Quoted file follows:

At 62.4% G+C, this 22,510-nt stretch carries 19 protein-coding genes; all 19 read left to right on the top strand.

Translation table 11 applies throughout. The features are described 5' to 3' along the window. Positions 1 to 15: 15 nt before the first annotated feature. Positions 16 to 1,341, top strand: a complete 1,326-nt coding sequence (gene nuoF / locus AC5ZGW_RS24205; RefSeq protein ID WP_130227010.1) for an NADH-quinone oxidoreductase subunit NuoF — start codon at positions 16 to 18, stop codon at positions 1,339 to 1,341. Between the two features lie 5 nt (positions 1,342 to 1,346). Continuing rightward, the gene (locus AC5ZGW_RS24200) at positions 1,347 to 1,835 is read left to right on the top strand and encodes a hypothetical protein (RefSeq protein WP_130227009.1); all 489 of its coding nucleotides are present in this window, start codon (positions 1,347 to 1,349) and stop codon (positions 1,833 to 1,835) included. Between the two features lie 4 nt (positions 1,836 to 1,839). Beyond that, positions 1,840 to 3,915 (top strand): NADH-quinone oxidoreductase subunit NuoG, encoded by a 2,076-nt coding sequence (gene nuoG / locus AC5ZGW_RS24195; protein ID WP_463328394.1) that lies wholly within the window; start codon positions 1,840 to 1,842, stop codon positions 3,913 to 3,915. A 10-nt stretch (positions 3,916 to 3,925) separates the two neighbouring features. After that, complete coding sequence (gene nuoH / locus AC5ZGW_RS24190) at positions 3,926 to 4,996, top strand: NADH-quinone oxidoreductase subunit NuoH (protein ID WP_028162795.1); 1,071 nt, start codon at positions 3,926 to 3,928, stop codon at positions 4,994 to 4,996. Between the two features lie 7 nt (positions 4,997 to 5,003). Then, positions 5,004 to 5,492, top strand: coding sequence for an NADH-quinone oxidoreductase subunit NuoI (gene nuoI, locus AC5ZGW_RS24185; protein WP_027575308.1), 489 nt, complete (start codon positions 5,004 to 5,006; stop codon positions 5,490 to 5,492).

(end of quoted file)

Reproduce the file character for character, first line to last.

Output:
At 62.4% G+C, this 22,510-nt stretch carries 19 protein-coding genes; all 19 read left to right on the top strand.

Translation table 11 applies throughout. The features are described 5' to 3' along the window. Positions 1 to 15: 15 nt before the first annotated feature. Positions 16 to 1,341, top strand: a complete 1,326-nt coding sequence (gene nuoF / locus AC5ZGW_RS24205; RefSeq protein ID WP_130227010.1) for an NADH-quinone oxidoreductase subunit NuoF — start codon at positions 16 to 18, stop codon at positions 1,339 to 1,341. Between the two features lie 5 nt (positions 1,342 to 1,346). Continuing rightward, the gene (locus AC5ZGW_RS24200) at positions 1,347 to 1,835 is read left to right on the top strand and encodes a hypothetical protein (RefSeq protein WP_130227009.1); all 489 of its coding nucleotides are present in this window, start codon (positions 1,347 to 1,349) and stop codon (positions 1,833 to 1,835) included. Between the two features lie 4 nt (positions 1,836 to 1,839). Beyond that, positions 1,840 to 3,915 (top strand): NADH-quinone oxidoreductase subunit NuoG, encoded by a 2,076-nt coding sequence (gene nuoG / locus AC5ZGW_RS24195; protein ID WP_463328394.1) that lies wholly within the window; start codon positions 1,840 to 1,842, stop codon positions 3,913 to 3,915. A 10-nt stretch (positions 3,916 to 3,925) separates the two neighbouring features. After that, complete coding sequence (gene nuoH / locus AC5ZGW_RS24190) at positions 3,926 to 4,996, top strand: NADH-quinone oxidoreductase subunit NuoH (protein ID WP_028162795.1); 1,071 nt, start codon at positions 3,926 to 3,928, stop codon at positions 4,994 to 4,996. Between the two features lie 7 nt (positions 4,997 to 5,003). Then, positions 5,004 to 5,492, top strand: coding sequence for an NADH-quinone oxidoreductase subunit NuoI (gene nuoI, locus AC5ZGW_RS24185; protein WP_027575308.1), 489 nt, complete (start codon positions 5,004 to 5,006; stop codon positions 5,490 to 5,492).